Choosing the best contraceptive pill is a highly personal decision based on the unique characteristics of each individual woman and her body. Since all pills must be proven to prevent pregnancy to a specific standard, choosing the best pill goes beyond choosing an effective one. Learning the distinguishing characteristics of each type of pill available is the best way to start narrowing down options.
One of the most common characteristics women look for in a contraceptive pill is the effect it will have on menstruation cycles. Women who choose traditional packs that contain three weeks of “active” pills and one week of “inactive” pills can expect to follow a normal menstruation schedule of one week of bleeding per month. For women who experience painful periods, or simply do not wish to menstruate so often, extended cycle packs of contraceptive pills, which contain more “active” pills than conventional packs, will reduce the number of times per year a woman menstruates. Both conventional and extended cycle pill packs prevent pregnancy to the same degree, and consist of “combination” pills.
“Combination” pills are made with two types of hormones, estrogen and progestin. Contraceptive pills that are labeled as low-dose pills are usually “combination” pills and are often selected by women who experience heavy side effects with regular-dose pills. While choosing lower-dose pills can relieve side effects such as moodiness and weight gain, they can be associated with intermittent, unpredictable bleeding between scheduled periods. For some women, this inconvenience is justified by a decrease in other unpleasant side effects, but the choice is highly personal.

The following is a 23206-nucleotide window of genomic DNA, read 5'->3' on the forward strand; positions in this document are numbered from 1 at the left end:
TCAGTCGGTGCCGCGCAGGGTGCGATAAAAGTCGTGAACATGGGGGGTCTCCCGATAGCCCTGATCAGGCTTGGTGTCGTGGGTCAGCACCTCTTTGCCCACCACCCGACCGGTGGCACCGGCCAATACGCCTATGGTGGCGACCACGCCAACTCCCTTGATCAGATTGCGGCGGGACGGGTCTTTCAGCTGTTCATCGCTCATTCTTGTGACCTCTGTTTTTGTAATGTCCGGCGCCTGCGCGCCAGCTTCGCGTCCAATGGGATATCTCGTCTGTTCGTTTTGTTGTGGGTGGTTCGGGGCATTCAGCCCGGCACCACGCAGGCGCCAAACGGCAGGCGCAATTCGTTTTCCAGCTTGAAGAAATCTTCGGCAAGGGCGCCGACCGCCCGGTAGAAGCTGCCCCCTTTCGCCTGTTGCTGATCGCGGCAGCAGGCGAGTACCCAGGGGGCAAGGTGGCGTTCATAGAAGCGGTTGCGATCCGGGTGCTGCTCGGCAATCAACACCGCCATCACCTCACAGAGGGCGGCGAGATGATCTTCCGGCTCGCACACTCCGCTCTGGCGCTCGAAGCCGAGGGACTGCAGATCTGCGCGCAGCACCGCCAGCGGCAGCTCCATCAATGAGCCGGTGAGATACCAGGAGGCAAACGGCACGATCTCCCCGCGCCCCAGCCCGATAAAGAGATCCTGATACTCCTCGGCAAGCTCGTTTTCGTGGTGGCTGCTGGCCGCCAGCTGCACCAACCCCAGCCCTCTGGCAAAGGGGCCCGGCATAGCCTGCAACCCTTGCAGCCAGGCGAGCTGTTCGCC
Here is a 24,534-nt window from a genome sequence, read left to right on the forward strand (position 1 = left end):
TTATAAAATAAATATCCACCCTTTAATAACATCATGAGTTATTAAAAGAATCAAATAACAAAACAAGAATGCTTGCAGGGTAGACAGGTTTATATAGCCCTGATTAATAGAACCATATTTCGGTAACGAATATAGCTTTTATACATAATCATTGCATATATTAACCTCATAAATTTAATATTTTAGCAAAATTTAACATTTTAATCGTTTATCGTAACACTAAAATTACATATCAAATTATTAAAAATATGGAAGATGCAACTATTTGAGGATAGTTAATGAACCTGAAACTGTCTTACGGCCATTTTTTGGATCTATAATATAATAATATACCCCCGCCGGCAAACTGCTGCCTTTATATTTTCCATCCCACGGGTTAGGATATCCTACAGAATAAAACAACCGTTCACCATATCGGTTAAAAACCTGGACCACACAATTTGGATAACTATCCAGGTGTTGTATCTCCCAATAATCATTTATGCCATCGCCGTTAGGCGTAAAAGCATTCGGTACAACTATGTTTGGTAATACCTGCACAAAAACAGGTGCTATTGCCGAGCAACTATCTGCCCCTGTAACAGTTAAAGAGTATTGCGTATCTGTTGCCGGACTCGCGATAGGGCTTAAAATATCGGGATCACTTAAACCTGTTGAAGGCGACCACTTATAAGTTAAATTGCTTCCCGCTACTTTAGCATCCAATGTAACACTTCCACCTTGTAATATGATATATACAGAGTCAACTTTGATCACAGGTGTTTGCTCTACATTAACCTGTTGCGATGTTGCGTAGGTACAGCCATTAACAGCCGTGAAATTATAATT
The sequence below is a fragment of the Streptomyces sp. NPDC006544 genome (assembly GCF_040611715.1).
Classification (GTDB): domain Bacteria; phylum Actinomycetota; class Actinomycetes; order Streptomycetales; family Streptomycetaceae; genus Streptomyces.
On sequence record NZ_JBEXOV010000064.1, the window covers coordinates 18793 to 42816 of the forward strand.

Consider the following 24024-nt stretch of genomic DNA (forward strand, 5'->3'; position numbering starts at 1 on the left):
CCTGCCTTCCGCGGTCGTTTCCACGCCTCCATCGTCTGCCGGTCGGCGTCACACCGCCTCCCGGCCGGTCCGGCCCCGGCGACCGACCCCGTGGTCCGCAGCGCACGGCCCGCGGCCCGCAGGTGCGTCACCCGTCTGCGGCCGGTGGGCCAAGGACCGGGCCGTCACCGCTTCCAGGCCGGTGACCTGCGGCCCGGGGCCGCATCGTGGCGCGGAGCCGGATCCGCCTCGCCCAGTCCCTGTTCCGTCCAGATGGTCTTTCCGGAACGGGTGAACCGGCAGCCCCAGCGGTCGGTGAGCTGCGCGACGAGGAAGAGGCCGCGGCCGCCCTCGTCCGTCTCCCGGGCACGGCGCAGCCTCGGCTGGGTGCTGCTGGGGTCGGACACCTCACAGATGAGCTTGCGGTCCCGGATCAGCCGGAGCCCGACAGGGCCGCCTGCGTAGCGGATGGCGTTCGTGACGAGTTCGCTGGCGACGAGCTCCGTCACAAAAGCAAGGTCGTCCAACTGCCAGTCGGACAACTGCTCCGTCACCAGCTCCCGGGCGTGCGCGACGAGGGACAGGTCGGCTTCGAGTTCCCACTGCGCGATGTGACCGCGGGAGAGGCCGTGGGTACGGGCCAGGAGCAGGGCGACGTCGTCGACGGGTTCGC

Many doctors hesitate to prescribe combination pills for women with a history of, or an elevated risk for, conditions such as migraine headaches, blood clots, or other circulatory issues. Women who smoke cigarettes or are breast-feeding are also discouraged from using a combination contraceptive pill. If any of these circumstances describe your lifestyle, an alternative contraceptive pill may be a better option.
Non-combination pills that only contain progestin, not estrogen, are also available. Progestin-only pills generally provide contraception methods for women who are unable to take combination pills due to circulatory problems or because they are breast-feeding. Unfortunately, progestin-only pills are associated with a higher risk of accidental pregnancy, and must be taken at precisely the same time every day for the best chance of reducing this risk. Combination pills should also be taken around the same time each day, but the time frame is stricter for progestin-only pills. Side effects such as weight gain, moodiness, and decreased sex drive are also more commonly reported by women taking progestin-only pills.
Perhaps the most important thing to remember when choosing the best contraceptive pill for your needs is that, while certain predictions can be made, how a pill will actually affect you is difficult to pin down. Many women carefully assess their lifestyles, preferences, and medical histories with their doctors before choosing a pill, only to later discover that it was not the best match. Selecting an initial pill and then switching to different options until a good fit is found is very common.